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The Cachita of Central Havana

September 15, 2010 Leave a comment

In September, Havanans venerate three virgins: on September 7 the Regla virgin; the following day the Virgin of the Charity of  Cobre, and the Merced virgin on the 24th. Regla and Charity are mixed race, and one of them, Our Lady of Charity of Cobre, is the Patron Saint of Cuba.

Rain or shine, Havanans gather on September 8 at the church that bears her name, a construction from the 19th century, painted white and yellow. For some time, a procession passes through the streets outside on this day.

The temple is located in Los Sitios, a neighborhood of poor, black, marginal people in Central Havana. It is a few miles around and from everywhere you can see overflowing trash containers, sewage running in torrents, and a frightening odor of shit that emerges from the cracked and filthy tenements.

The area is one of the most densely populated in the city. In miserable shacks, and high houses propped up on stilts with twisted iron balconies, innumerable families live crowded together, many consisting of “Palestinians,” citizens who come fleeing the extreme calamities of the Eastern provinces.

Almost all are living in Havana illegally. On the day of Cachita, as Cubans call their patron saint, the easterners carry the devotees in their bike-taxis. And they charge double.  And they aren’t the only ones making a killing. One woman in dark glasses reads the cards for one convertible peso (less than a dollar). Other neighbors sell roasted peanuts, homemade candy, and bread with thin slices of ham and cheese.

With so many people crowded together the “choros” (pickpockets) take advantage of the least chance to grab a wallet from a pants pocket or a backpack, looking for money or anything of value. A black-haired young woman flies into a rage at an older man who for some time, according to her, had been pressing his penis into her ample buttocks. She threatens to call the police and the guy disappears.

The police, of course, flood the area around the church. The State Security agents keep their distance with their short hair, Motorola cell phones and Suzuki motorcycles.

Tourists usually show up with video cameras. A well-built black boy hugs his Spanish girlfriend. Hookers dressed in the latest styles try to make it inside the church to put a roll of coins on the altar.

The priest announces that the procession is starting. The figure of the virgin is taken out in a class case and mounted on a convertible car.

The crowd starts to move. Some are praying and some are drinking rum and beer. Others eat peanuts and chew gum. They take photos and record videos. Although perhaps only once in their lives, Cubans go to this church to pay tribute to Cachita. It doesn’t matter that her Havana temple is surrounded by poverty.

Fortunately, her real home, in the Cobre Sanctuary, in Santiago de Cuba, is located on a beautiful place surrounded by mountains.

Translated by RST

September 15, 2010

Havana Streets: Veritable Minefields

September 15, 2010 2 comments

Havana has the prices of London and the infrastructure of Zimbabwe. Life is as expensive as in Madrid or Berlin, and the streets look like those of Bosnia after its civil war.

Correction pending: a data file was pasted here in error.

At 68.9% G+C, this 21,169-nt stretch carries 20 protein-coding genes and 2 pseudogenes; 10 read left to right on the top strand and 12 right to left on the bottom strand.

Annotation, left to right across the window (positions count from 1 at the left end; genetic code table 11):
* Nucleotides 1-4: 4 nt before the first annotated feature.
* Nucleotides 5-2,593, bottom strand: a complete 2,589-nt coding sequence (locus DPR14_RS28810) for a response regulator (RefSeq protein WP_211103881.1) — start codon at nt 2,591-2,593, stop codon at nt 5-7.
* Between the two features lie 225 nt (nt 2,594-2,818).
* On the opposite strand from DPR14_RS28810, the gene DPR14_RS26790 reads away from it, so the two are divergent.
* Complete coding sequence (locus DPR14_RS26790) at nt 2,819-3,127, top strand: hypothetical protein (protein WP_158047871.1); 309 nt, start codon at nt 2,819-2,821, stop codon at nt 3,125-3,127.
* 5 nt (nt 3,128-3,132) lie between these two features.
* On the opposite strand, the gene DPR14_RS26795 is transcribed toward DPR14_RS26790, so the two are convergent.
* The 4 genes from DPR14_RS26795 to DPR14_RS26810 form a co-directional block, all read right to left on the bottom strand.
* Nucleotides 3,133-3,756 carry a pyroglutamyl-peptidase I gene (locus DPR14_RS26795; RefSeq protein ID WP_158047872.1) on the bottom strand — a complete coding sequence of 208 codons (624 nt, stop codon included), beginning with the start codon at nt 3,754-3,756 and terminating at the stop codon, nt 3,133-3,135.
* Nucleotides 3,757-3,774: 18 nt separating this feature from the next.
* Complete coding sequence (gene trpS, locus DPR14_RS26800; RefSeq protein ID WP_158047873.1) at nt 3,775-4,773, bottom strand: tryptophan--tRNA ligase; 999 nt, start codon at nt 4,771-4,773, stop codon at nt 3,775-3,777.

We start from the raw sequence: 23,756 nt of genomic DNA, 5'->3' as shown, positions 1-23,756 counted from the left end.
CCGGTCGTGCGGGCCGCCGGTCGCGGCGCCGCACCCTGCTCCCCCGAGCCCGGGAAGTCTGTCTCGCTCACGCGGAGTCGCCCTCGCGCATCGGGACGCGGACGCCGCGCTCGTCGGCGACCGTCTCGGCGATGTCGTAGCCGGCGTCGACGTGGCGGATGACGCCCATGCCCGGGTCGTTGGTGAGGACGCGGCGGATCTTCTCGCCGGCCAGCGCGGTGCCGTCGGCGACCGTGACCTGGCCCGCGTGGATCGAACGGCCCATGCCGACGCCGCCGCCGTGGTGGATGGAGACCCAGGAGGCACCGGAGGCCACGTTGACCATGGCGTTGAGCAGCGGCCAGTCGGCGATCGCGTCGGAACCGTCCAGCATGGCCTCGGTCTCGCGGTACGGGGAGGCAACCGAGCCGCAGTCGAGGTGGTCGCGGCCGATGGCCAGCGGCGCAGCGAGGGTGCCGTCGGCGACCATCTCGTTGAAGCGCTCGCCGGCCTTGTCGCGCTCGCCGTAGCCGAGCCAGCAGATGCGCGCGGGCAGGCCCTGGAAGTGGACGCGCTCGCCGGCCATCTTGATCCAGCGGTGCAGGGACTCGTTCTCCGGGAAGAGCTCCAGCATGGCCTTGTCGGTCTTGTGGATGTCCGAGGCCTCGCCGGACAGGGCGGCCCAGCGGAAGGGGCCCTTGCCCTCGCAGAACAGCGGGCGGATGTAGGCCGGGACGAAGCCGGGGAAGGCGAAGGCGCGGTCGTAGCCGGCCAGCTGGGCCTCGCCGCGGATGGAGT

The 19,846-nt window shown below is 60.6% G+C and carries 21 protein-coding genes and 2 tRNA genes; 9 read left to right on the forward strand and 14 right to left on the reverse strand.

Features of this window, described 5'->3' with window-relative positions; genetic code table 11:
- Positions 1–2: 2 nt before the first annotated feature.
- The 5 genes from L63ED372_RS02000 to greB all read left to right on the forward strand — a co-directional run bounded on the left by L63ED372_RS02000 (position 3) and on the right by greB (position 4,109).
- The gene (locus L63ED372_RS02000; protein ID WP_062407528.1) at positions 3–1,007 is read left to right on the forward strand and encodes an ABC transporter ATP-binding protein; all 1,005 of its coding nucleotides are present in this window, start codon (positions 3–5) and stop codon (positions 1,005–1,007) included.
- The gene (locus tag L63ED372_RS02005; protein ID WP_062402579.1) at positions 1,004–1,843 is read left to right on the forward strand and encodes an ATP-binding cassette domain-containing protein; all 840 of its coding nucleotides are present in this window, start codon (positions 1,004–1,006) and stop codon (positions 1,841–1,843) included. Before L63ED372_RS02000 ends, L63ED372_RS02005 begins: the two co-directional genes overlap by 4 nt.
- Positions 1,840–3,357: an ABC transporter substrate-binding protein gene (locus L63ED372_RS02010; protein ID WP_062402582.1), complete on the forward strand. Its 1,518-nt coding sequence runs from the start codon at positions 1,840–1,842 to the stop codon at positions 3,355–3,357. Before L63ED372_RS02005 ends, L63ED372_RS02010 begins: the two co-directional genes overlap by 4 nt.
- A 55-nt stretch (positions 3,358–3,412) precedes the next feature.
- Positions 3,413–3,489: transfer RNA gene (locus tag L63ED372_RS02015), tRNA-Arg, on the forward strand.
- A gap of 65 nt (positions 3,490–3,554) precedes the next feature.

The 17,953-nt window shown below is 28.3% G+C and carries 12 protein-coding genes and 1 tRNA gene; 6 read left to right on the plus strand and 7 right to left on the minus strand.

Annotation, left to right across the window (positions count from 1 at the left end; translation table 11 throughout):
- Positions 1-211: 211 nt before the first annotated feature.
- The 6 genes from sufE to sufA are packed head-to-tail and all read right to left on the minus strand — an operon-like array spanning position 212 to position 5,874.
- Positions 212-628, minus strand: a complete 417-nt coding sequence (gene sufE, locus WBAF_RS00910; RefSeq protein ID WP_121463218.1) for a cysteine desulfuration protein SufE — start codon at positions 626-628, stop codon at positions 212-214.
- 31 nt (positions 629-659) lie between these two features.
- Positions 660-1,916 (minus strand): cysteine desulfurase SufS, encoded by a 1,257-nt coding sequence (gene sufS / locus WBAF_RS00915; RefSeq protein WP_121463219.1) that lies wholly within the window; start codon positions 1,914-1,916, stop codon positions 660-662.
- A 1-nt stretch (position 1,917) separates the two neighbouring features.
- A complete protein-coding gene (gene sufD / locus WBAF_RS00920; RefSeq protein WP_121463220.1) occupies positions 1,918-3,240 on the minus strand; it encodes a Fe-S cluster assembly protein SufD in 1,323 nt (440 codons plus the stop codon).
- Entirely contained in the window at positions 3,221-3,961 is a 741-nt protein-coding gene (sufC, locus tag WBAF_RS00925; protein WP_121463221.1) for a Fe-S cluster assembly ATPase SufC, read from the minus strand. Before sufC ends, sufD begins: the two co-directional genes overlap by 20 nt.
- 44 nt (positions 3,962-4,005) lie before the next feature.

The state of Havana’s streets is pathetic. Particularly the secondary and interior streets of the city. At the corner of Milagros and Diez de Octubre, in the La Vibora neighborhood, there’s a hole like one that might be left by a 500 pound bomb.

Rene, 45, nearly lost his life in this cavern. On rainy night he was driving distracted, when suddenly the car, a ’56 Ford, that has weathered thousands of battled and millions of kilometers, was caught in the trap in the middle of the street.

“It was terrible. I couldn’t see the pothole as it was underwater. The car fell almost six feet into the hole. The crash was very violent. I lost consciousness and got a hole in my head, they had to give me 23 stitches. The car was totaled,” he related three weeks after the accident.

Many streets and even stretches of the National Highway are a clear demonstration of the state’s neglect of road maintenance. Real landmines, for the damage they do to the cars.

Ask Luis, a Spanish tourist passing through Havana, how many tire blow outs his rental car has suffered due to the state of the roads. “Man, it’s horrendous. And then, to make it worse, there’s nowhere to put air in the tires,” he says in disgust.

The government invests millions of pesos in the repair of certain principle arterials. But the repair work is poor quality. In a few months the streets are full of potholes again.

The number one enemy is the breaks in the water pipes. When it gets dark, a great number of streets seem like real rivers, where the water is lost to the streams. Meanwhile the propaganda on TV announces that we have to save the precious liquid, every night about 60% of the drinkable water doesn’t make it to its destination, because of the deterioration in the capital’s water system.

This water that runs extravagantly though the streets of the city is a ticking time-bomb. The famous Havana potholes have caused numerous accidents. Sometimes, trying to avoid them, drivers cause fatal crashes.

Take note. Traffic accidents are the fifth leading cause of death in Cuba. Even though the density of traffic is nothing like in the great European cities, the number of deaths and injuries is skyrocketing.

The government tries to solve the problem. And since August 1 they have enacted a law demanding road safety. Not bad. But first they have to repair the streets of the city; compared to them the streets of Zimbabwe have nothing to be jealous of.